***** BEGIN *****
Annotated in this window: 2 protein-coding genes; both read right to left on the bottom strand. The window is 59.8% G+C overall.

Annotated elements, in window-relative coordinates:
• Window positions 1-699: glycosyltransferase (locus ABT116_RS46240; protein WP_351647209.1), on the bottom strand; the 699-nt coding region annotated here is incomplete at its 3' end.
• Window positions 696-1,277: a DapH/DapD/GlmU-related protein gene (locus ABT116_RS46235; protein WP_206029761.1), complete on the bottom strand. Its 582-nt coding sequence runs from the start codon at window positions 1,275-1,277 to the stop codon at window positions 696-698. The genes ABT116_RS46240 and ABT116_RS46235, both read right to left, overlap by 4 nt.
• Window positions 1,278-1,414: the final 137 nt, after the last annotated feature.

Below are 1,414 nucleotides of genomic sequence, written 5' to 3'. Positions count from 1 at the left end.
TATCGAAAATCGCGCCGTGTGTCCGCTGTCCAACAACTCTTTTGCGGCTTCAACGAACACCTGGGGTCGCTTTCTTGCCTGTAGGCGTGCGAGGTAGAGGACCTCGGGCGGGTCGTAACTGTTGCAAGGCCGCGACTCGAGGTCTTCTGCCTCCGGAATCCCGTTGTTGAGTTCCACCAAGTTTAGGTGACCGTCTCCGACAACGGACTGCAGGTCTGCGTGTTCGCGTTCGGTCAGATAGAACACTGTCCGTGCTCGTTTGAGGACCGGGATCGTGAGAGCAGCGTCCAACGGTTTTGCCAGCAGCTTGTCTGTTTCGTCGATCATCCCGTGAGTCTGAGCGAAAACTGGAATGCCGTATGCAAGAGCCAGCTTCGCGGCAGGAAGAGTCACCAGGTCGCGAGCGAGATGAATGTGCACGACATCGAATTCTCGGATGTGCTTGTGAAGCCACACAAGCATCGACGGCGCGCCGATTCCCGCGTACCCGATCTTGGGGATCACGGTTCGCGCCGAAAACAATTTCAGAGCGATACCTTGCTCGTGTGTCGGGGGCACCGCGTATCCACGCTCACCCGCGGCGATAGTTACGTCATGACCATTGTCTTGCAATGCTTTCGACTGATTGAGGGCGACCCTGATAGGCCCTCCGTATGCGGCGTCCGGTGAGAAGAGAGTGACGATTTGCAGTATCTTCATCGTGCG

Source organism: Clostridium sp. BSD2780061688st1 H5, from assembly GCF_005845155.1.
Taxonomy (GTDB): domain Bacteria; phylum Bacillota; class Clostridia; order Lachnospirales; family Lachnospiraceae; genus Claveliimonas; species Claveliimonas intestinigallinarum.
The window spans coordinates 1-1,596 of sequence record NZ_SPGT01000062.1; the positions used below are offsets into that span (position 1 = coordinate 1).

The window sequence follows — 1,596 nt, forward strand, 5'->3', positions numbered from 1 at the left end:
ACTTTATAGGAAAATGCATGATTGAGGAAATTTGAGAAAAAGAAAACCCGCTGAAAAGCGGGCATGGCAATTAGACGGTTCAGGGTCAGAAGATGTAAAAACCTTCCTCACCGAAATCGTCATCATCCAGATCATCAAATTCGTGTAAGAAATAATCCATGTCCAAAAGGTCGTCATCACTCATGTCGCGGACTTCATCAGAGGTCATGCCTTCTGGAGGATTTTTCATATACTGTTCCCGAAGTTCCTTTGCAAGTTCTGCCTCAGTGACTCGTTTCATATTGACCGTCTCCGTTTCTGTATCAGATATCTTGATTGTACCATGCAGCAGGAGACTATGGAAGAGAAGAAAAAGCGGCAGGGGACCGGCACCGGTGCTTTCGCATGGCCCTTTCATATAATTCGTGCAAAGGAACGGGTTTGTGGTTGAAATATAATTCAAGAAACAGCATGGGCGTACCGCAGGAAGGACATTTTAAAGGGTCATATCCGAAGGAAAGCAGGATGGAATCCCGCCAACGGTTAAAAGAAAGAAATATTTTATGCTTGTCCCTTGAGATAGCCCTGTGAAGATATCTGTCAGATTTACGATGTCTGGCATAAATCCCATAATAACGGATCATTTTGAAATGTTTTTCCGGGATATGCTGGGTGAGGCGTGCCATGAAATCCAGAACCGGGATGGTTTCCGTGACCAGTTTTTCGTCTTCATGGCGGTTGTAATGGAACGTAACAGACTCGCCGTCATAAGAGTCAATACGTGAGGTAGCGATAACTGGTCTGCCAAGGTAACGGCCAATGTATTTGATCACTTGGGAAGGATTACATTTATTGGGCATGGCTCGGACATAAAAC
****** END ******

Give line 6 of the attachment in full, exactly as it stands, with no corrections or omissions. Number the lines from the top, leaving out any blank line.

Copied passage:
Below are 1,414 nucleotides of genomic sequence, written 5' to 3'. Positions count from 1 at the left end.